Sometimes, I have a momentary lack of judgement as a mother. Today brought one of those times.
Because Andrew needed picked up from day camp at 4pm, I thought it would be the perfect opportunity to go shopping for Father’s Day gifts, since we would already be out.
Right before rush hour.
In the midst of ridiculous construction traffic. (Seriously, close more roads.)
When everyone was tired after a looooooong week.
So, yeah, lack of judgement. But, the kids did want to select treasures to present to their dad on Sunday, so we had to carry on with our mission. After sitting through relentless traffic, we made it to Target, and I discovered that Alex had fallen asleep. Major dilemma! I knew he would be a wreck after waking up, making our cranky shopping trip even worse, but it took us about 35 minutes to go five miles, and I wasn’t about to commit to trying again on Saturday.
We waited about 10 minutes, until Alex groggily agreed to walk into Target, but we weren’t four steps into the store before the kids wreaking havoc. Hanging right by the door was a large collection of Cavs t-shirts, which immediately caught Andrew’s eye. He wanted to give Mark a playoff t-shirt (I talked him out of that one; can you really expect a jilted fan to wear a playoff tee when their team lost??), and then a kids’ t-shirt (again, talked him out of it), all while Alex stealthily moved away from us, hunting for the Hot Wheels. And, as per typical Kearns Target Protocol, Andrew announced loudly that he needed to pee, causing the boys to race to the bathroom.
After bladders were voided, we started our gift hunt once again. Alex, still desperately wanting to find the Hot Wheels (for himself, mind you, not as part of his dad’s gift), planted himself in the middle of an aisle while the younger kids debated on another gift idea. There he sat, in all his angry criss-cross-applesauce glory, while other shoppers pretended to not watch the Kearns Family Circus. Eventually, he was back on his feet and we continued on with our shopping.
Once we finished at Target, we got back into the annoying traffic, and headed toward the grocery store. We were all even more hot and grumpy, and I knew the quick stop at Kroger was going to be a nightmare.
The kids did not disappoint.
They fought over which cart to choose, who would push the cart, what we were buying, through which line we would check out. Alex attempted to run down at least three other shoppers with our cart (and please, for the love of everything pure and good, if he ever tries to do this to you, do NOT smile and say “It’s ok!” while I am reprimanding him…but that’s another blog for another time).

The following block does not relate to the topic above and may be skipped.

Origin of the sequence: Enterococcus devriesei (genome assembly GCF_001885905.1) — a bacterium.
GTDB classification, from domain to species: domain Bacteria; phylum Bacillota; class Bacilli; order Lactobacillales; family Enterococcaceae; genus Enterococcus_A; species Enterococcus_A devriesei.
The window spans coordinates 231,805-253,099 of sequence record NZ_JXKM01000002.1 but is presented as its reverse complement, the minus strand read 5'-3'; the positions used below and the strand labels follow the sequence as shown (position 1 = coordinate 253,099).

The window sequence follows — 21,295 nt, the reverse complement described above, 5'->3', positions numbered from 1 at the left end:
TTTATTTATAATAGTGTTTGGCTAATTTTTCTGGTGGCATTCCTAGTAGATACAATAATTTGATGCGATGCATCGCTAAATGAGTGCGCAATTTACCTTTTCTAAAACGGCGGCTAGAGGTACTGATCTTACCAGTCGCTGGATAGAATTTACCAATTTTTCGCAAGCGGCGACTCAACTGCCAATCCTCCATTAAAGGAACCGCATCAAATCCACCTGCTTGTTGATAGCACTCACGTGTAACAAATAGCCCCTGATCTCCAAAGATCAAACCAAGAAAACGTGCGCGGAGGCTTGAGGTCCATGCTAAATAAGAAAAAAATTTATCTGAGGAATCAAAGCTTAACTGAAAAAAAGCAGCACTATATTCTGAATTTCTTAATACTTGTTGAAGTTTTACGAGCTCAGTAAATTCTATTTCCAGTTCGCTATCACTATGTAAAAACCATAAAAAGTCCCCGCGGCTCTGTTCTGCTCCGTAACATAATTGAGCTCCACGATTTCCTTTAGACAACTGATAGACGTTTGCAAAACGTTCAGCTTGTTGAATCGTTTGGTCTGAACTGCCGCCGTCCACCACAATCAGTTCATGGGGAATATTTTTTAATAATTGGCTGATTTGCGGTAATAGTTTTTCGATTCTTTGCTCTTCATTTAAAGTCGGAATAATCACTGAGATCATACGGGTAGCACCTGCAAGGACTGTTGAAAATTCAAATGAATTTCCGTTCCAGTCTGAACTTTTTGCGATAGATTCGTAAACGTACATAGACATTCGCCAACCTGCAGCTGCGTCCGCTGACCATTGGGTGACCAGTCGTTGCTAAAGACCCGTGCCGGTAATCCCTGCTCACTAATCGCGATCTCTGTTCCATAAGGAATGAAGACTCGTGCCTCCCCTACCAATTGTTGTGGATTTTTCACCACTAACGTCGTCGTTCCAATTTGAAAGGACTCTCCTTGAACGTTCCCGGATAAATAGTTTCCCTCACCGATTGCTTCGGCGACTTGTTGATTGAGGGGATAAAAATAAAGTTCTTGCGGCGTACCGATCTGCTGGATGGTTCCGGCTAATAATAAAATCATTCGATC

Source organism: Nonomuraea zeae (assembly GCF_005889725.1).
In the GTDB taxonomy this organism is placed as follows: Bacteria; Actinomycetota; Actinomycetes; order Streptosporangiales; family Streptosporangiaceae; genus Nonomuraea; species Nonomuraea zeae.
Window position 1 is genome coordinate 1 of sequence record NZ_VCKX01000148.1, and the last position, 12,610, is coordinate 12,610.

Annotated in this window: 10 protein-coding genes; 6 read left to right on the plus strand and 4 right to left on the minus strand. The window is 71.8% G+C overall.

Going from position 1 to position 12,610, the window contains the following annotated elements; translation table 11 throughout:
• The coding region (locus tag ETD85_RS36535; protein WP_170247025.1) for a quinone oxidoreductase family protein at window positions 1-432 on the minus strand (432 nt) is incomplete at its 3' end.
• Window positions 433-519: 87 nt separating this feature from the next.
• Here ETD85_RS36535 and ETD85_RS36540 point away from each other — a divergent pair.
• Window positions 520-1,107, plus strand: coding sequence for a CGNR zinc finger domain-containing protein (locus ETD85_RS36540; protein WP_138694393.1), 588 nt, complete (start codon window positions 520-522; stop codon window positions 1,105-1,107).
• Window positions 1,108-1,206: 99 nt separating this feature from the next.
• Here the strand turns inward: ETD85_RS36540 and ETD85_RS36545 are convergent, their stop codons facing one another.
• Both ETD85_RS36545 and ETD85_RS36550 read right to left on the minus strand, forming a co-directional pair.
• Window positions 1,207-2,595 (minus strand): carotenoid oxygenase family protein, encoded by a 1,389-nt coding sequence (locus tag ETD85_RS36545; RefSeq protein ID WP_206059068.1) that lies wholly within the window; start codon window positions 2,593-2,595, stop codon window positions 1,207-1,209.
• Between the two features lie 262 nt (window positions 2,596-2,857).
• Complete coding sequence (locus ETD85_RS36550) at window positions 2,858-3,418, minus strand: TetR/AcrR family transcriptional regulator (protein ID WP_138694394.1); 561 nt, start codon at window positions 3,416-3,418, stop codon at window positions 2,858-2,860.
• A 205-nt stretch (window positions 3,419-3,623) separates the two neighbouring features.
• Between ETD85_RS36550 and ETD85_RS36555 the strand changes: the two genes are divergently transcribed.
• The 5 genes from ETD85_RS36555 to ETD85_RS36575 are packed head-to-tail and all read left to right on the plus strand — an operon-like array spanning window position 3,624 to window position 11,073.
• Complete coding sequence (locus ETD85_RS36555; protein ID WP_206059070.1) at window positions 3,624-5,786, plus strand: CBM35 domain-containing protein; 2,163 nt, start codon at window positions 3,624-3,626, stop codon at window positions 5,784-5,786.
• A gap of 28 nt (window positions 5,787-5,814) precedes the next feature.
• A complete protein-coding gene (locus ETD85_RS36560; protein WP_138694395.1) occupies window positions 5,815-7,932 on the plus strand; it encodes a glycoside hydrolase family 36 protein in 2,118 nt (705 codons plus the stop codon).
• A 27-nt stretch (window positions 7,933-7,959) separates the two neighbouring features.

We stumbled back out into the parking lot, loaded up our groceries, and Alex reminded me for the 432nd time that I had promised him a pizza for dinner. Fortunately for him, I was in no mood to cook AND I had a coupon AND I could pick up the pizza to save the delivery charge and tip. I ordered online and decided that I would stop and pick up a little treat for my own dinner while we waited for Al’s pizza. We finally reached our fourth and final stop (hallelujah!): the pizza joint. I pulled out my phone and checked to make sure we weren’t too early, although it had been at least 15 minutes which was plenty of time to make a plain cheese pizza. Right?
Wrong!! Why on earth did they need 65-75 minutes to prepare my takeout order? I had no idea, but I was determined to find out.
I marched the kids inside and pointed at a bench; they must have sensed my exasperation because they all sat down (in birth order, no less!), wide eyed and ready to watch their mom handle the situation.
I began my sob story to the young woman behind the counter: “I ordered 15 minutes ago,” “we’ve sat in traffic all evening,” “my kid has a disability and I promised him this pizza.” I quickly realized that I had draped myself over the counter, arms splayed out as I leaned in (probably looking crazed and scary!), but I went one further: “You’re gonna need to help me out here. I either need a refund, or a pizza, like right now!” I wasn’t rude, as it wasn’t this person’s fault, but it was obvious that I was agitated.
The young woman looked at me with a rather incredulous gaze, quietly asked for my name, and then said “You’re pizza is ready!” I stood up straight, smoothed out my shirt, lifted my chin, and signed the receipt. I then herded the kids back to the car and we once again slid into our place in traffic and eventually made it home.
I could blame the erroneous confirmation email on a wonky automated system, but no. You know why that pizza was ready after 15 minutes and not 65? BECAUSE PIZZA IS OUR FRIEND AND WILL NEVER LET US DOWN. I just know it.
I also know that I really, really need a vacation. Or, at the very least, a day without being imprisoned in my car with all three kids, stuck in traffic.